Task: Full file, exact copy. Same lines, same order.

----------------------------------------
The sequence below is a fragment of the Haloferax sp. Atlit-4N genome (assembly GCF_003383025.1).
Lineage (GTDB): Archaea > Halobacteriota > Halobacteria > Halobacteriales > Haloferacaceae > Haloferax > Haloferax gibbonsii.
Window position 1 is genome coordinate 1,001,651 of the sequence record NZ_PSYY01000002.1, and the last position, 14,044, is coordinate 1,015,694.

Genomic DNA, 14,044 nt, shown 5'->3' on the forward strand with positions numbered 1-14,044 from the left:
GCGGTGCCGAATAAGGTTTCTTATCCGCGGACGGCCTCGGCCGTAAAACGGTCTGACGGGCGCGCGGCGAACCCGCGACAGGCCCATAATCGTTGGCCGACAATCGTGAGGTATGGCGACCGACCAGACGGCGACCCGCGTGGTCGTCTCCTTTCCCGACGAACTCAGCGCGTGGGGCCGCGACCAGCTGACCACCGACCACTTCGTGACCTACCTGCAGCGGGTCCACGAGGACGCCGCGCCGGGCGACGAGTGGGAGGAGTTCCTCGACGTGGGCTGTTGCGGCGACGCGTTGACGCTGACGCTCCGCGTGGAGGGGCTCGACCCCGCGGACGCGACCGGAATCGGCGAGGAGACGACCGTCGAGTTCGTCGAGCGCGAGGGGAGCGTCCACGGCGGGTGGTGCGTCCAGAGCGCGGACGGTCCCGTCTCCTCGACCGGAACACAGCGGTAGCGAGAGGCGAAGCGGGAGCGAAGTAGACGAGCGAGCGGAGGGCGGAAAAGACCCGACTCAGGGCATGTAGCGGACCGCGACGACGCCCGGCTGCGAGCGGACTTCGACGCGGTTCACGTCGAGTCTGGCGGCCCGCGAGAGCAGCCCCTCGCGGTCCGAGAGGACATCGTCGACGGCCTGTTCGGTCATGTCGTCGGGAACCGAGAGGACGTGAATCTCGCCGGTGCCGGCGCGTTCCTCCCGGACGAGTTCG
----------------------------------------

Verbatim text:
The sequence below is a fragment of the Haloferax sp. Atlit-4N genome (assembly GCF_003383025.1).
Lineage (GTDB): Archaea > Halobacteriota > Halobacteria > Halobacteriales > Haloferacaceae > Haloferax > Haloferax gibbonsii.
Window position 1 is genome coordinate 1,001,651 of the sequence record NZ_PSYY01000002.1, and the last position, 14,044, is coordinate 1,015,694.

Genomic DNA, 14,044 nt, shown 5'->3' on the forward strand with positions numbered 1-14,044 from the left:
GCGGTGCCGAATAAGGTTTCTTATCCGCGGACGGCCTCGGCCGTAAAACGGTCTGACGGGCGCGCGGCGAACCCGCGACAGGCCCATAATCGTTGGCCGACAATCGTGAGGTATGGCGACCGACCAGACGGCGACCCGCGTGGTCGTCTCCTTTCCCGACGAACTCAGCGCGTGGGGCCGCGACCAGCTGACCACCGACCACTTCGTGACCTACCTGCAGCGGGTCCACGAGGACGCCGCGCCGGGCGACGAGTGGGAGGAGTTCCTCGACGTGGGCTGTTGCGGCGACGCGTTGACGCTGACGCTCCGCGTGGAGGGGCTCGACCCCGCGGACGCGACCGGAATCGGCGAGGAGACGACCGTCGAGTTCGTCGAGCGCGAGGGGAGCGTCCACGGCGGGTGGTGCGTCCAGAGCGCGGACGGTCCCGTCTCCTCGACCGGAACACAGCGGTAGCGAGAGGCGAAGCGGGAGCGAAGTAGACGAGCGAGCGGAGGGCGGAAAAGACCCGACTCAGGGCATGTAGCGGACCGCGACGACGCCCGGCTGCGAGCGGACTTCGACGCGGTTCACGTCGAGTCTGGCGGCCCGCGAGAGCAGCCCCTCGCGGTCCGAGAGGACATCGTCGACGGCCTGTTCGGTCATGTCGTCGGGAACCGAGAGGACGTGAATCTCGCCGGTGCCGGCGCGTTCCTCCCGGACGAGTTCG